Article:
The current buzzword in tech circles is this - smart watch. It seems that everyday we hear about a new smart watch or that some established tech giants such as Apple or Samsung is looking to make one.
Much of the current excitement around smart watches has to be attributed to Pebble, who, back in April last year, announced via Kickstarter that it would be making an iPhone and Android compatible digital wristwatch. The concept behind the Pebble smart watch captured the imagination of the masses and in just two hours, they managed to secure the US$100,000 funding they required. In the end, Pebble had more than half a million dollars in pledges.
Fast forward to the present day and many of the people who pledged for a Pebble watch have already gotten theirs. However, despite the enthusiasm surrounding the product, many reviews of the Pebble are lukewarm and the general consensus is that the Pebble is promising but needs further refinement. It also has its limitations, quirks and bugs.
This got me thinking, are smart watches really the future or are they just a fad?
Personally, as exciting and tempting the idea of smart watches may sound, I fear that they will fail to take off for the foreseeable future.
In truth, smart watches today do little more than notify you of incoming messages, mails and calls. That’s great if you realize it’s a message or call from someone unimportant, but if it is one that needs your attention, you’d still need to get to your phone. Furthermore, for the watch to receive such notifications, it needs to be within Bluetooth range, which is typically up to 30 meters maximum, and this is in theory.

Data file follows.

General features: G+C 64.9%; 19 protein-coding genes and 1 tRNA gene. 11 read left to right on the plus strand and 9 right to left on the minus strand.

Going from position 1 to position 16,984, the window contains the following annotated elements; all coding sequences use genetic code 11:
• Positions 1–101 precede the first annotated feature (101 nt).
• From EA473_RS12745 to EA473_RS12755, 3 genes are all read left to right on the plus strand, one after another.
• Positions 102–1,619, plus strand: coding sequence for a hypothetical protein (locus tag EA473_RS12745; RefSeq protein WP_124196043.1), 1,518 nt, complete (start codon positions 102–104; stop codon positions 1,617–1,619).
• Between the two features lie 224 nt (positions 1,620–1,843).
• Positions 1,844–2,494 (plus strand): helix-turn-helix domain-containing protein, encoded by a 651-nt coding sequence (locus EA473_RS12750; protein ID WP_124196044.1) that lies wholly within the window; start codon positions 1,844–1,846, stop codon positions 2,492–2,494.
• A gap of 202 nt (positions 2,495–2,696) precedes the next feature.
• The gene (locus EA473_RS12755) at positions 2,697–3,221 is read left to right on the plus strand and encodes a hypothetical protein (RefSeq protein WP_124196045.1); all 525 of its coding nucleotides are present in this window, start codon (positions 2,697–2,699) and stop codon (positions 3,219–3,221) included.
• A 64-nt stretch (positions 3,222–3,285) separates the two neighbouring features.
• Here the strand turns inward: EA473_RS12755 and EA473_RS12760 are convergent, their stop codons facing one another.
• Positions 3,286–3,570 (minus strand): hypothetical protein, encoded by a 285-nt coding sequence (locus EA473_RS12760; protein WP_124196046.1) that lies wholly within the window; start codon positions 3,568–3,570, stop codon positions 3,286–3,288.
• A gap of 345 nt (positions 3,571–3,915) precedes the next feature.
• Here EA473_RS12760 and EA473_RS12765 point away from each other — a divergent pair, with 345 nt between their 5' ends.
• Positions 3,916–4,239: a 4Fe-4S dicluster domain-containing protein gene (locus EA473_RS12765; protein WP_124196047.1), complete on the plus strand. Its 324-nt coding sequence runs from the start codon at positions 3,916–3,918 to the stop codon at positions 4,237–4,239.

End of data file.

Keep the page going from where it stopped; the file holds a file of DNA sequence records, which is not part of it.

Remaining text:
Of course, some smart watches allow you to control music playback on your phone. That’s nifty, but hardly a killer feature. Besides, if your phone is plugged into a docking speaker, chances are, there’s probably already a remote controller for that.
This leads us to the problem of battery. Reviews of the Pebble smart watch have noted that thanks to the efficient e-paper display, the Pebble can be used for up to three or four days before its battery indicator starts to go off. That sounds good, but having your watch stay connected to your phone via Bluetooth is draining not just for the watch but also for your phone. This is a big problem for a smartphone such as the iPhone 5, which has pretty average or below average battery life. Leaving Bluetooth activated the entire time would almost definitely mean it won’t get through the day without a midday charge or an external battery pack.
I think the current fascination with smart watches has much to do with people being misguided about its capabilities. It seems that people are deluded into thinking that smart watches are some sort of a mini-smartphone and that they can accomplish a multitude of various tasks when, in fact, this cannot be further from the truth.
Presently, smart watches serve as little more than secondary displays since they still require a smartphone to function. By itself, it is mostly helpless and can do little more than display the time. However, that is not to say that they are useless; rather, at the present at least, their capabilities are limited and best suited for only a niche group of users.
This is also why I find it hard to believe that Apple would pursue their own smart watch. A smart watch without the same limitations and restrictions as say the Pebble would definitely wow people and restore some of the glow and luster that Apple has lost, but Apple is a company that seldom release products that aren’t well fleshed and thought out. And looking at the limitations of present day technology, it is hard to see how Apple can release a smart watch that’s significantly better than what’s already out there. If they really are working on one, don't expect to see it any time soon.
The concept of wearable technology is attractive and there’s no doubting the allure of the smart watch concept. But I’m afraid what people really want is a digital wrist computer, not a watch that is merely a remote control or a secondary display telling you who’s calling or sending you a text message on the phone. And unfortunately, technology is still some ways away from giving us that.
Kenny Yeo / Associate Editor
Specifications are not everything. It's what you do with what you have that matters.